|Publication number||US5298466 A|
|Application number||US 07/348,664|
|Publication date||Mar 29, 1994|
|Filing date||Aug 8, 1988|
|Priority date||Aug 7, 1987|
|Also published as||DE3886725D1, DE3886725T2, EP0325647A1, EP0325647B1, WO1989001701A1|
|Publication number||07348664, 348664, PCT/1988/719, PCT/EP/1988/000719, PCT/EP/1988/00719, PCT/EP/88/000719, PCT/EP/88/00719, PCT/EP1988/000719, PCT/EP1988/00719, PCT/EP1988000719, PCT/EP198800719, PCT/EP88/000719, PCT/EP88/00719, PCT/EP88000719, PCT/EP8800719, US 5298466 A, US 5298466A, US-A-5298466, US5298466 A, US5298466A|
|Inventors||Guy J. J. Brasseur|
|Original Assignee||Cobrain N.V.|
|Export Citation||BiBTeX, EndNote, RefMan|
|Patent Citations (8), Non-Patent Citations (10), Referenced by (9), Classifications (17), Legal Events (3)|
|External Links: USPTO, USPTO Assignment, Espacenet|
This invention relates to a method of plasma processing, more particularly to the dry processing of polymers and other materials and the dry development of photoresist for use, e.g. in the microelectronics industry.
Many different plasma systems are known: reactive ion etching; high pressure plasma etching; magnetron ion etching; microwave etching; and electron-cyclotron resonance.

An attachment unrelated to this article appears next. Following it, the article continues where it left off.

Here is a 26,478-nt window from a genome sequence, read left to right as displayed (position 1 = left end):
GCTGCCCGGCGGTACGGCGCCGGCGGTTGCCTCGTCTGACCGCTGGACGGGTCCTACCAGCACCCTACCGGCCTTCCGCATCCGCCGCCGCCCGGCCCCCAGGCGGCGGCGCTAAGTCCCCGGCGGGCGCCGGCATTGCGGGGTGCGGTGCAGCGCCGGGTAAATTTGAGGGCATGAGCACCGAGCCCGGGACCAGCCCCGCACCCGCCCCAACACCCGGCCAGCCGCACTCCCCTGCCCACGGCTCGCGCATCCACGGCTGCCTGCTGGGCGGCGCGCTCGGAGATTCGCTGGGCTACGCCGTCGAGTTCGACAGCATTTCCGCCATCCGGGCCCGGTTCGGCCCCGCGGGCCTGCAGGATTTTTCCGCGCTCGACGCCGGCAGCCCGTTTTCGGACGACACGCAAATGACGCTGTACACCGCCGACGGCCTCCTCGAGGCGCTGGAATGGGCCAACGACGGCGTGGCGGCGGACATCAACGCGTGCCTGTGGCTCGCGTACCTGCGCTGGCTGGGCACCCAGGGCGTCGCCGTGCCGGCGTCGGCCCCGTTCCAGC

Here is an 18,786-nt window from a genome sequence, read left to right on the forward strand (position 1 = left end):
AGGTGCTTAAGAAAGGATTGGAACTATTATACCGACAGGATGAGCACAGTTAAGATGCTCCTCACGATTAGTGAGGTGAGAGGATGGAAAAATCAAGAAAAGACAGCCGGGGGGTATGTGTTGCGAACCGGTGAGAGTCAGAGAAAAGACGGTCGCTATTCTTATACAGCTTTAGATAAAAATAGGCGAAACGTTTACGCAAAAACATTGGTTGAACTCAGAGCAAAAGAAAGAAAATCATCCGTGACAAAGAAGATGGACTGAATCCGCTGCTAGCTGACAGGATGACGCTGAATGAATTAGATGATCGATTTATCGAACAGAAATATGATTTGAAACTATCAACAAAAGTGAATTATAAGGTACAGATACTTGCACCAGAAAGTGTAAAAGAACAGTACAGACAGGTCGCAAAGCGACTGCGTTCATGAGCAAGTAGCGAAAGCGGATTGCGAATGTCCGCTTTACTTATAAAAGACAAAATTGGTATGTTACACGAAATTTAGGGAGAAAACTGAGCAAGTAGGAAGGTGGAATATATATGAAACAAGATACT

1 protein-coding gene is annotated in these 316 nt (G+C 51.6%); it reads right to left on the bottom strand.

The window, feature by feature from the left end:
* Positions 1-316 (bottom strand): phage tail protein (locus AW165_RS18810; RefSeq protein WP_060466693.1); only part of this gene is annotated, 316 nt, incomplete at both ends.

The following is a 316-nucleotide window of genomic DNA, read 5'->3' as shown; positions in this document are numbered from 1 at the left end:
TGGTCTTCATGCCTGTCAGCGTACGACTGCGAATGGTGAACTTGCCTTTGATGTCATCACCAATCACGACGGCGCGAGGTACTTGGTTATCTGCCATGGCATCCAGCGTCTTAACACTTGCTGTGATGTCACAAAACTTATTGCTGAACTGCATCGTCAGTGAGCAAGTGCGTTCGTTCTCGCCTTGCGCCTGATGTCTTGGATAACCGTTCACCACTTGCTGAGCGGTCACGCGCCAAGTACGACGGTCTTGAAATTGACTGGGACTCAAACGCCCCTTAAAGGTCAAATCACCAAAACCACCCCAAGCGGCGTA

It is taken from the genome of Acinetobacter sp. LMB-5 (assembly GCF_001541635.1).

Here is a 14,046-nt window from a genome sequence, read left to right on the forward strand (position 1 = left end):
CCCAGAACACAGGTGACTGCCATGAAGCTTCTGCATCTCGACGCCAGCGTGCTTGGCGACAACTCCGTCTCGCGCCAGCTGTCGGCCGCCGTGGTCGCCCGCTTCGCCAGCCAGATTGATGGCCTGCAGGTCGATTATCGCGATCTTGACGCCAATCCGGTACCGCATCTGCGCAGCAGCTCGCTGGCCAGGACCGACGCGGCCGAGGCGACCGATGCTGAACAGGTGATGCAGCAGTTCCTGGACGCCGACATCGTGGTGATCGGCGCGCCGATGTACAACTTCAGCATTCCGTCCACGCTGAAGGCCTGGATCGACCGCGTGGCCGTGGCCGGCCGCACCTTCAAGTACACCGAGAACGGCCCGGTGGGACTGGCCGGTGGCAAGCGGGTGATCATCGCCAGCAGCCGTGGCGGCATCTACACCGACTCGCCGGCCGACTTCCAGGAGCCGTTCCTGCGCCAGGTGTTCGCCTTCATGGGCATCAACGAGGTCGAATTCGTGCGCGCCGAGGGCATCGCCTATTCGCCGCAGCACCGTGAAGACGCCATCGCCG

The patterning of substrates necessarily involves selective etching of some material. This is typically done using a masking layer (such as photoresist) which has been previously patterned (e.g. using conventional photolithography and wet development) and which will be used to mask the substrate during the subsequent etch. Also, as more and more polymers are used in manufacturing, the need for fast and clean processing of those materials becomes important. In many cases, and this is specially true in the microelectronics industry, the dimensional control becomes more and more stringent due to the decreasing minimum linewidths. Also, the defect densities need to be reduced to increase the yield of the processes. To achieve this, it is often decided to replace the wet chemical processing steps by dry processes. In general, the etching of a material by use of plasma is carried out in a specially configured chamber at reduced pressure An etchant gas (or gaseous liquid) is introduced in the reaction vessel. The gas as such is mostly not reactive and will have no effect on the substrate to be etched. To make the gas reactive, it is ionized by powering electrodes located in the reaction vessel. The ionization is often done using microwaves (GHz) or radio-frequencies (RF)(MHz).